Cities like Detroit and other de-industrialised towns are among the greatest examples in our time of how capital can flow into a city, create buildings and institutions, only to pull out again and leave an empty shell behind. What remains is a ghost town with vacant buildings still standing as a thinly drawn sketch of a bygone metropolis in its former glory. The abandoned factories are precise metaphors for how meaning and identities are left behind.
The identity crisis doesn’t always have to emanate from a complete loss of work. For many workers it can be the result of transferring from a blue collar job to an often low-paying and less ‘meaningful’ job in the service industry. This transference can entail a feeling of being emasculated for male workers.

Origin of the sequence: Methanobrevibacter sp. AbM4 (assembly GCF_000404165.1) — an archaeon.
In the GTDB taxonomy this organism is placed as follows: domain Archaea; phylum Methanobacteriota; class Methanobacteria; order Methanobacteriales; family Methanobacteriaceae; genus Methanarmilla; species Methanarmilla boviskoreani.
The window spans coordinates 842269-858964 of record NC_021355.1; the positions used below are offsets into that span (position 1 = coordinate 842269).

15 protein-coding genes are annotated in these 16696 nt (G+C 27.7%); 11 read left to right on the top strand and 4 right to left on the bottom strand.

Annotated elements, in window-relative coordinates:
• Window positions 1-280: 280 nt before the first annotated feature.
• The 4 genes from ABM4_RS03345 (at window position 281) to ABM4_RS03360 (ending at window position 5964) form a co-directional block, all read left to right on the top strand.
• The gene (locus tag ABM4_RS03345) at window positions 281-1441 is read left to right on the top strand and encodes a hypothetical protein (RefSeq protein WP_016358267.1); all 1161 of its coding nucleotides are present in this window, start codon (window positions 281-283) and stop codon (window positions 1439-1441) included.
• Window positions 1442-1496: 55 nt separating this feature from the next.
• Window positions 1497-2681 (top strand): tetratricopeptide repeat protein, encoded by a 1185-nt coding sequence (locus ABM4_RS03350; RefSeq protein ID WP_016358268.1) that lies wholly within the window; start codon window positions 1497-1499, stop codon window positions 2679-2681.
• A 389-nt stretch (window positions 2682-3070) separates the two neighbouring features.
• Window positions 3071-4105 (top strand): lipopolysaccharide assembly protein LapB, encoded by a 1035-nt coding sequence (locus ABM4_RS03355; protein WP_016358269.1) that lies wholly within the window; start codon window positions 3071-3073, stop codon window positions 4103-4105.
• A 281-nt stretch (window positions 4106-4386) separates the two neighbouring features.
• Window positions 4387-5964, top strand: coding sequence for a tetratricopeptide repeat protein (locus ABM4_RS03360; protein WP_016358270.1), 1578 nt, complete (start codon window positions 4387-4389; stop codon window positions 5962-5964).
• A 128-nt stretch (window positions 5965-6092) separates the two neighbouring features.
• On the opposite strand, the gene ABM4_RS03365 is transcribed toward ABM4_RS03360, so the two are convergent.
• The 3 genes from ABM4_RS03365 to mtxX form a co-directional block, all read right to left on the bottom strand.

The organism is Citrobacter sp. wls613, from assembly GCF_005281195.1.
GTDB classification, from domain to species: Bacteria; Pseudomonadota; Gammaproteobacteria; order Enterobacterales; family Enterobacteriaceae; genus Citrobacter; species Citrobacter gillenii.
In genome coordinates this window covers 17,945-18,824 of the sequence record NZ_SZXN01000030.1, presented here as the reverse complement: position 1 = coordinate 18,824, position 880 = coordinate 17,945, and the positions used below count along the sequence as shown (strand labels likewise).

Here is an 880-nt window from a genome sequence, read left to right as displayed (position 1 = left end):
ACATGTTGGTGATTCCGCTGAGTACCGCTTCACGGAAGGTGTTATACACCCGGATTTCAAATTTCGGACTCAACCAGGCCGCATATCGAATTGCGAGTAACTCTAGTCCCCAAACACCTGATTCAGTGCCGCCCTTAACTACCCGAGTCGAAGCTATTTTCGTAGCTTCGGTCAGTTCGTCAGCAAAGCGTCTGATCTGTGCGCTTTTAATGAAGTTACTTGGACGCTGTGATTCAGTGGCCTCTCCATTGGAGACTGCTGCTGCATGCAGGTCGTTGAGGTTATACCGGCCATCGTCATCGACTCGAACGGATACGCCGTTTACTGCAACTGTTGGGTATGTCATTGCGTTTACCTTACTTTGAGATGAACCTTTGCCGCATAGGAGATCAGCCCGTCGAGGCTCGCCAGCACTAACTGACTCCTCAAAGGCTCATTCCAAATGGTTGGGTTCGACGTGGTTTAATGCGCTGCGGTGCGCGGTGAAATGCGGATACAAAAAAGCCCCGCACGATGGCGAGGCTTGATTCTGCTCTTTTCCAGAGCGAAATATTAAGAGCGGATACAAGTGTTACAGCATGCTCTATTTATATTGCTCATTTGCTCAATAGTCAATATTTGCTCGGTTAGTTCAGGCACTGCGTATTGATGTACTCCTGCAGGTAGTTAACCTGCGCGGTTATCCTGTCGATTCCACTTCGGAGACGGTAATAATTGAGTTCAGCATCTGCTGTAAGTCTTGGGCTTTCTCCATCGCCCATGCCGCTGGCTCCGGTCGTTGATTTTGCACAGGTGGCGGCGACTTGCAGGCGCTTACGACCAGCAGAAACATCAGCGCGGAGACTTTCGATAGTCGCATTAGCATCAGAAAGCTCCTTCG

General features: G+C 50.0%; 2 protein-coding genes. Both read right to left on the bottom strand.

Zombie identities try to recover their former glory in two ways. Firstly, they attempt to find probable reasons for their social decline. Well-known solutions to this include blaming immigrants or China for the loss of jobs. Secondly, they try to restore their social value by establishing an alternative hierarchy. The racist and xenophobic ideologies contribute to this by establishing an ethnic hierarchy where the white worker by definition is more valuable than the entire population of immigrants and ethnic minorities. By establishing these alternative hierarchies, they allow themselves to claim a higher social value than the one they hold to be at the bottom of the socio-economic hierarchy. In this way, the zombie identities are characterised by getting stronger rather than weaker at the loss of their economic base. As they lose their material foundation they violently try to recover their former social value.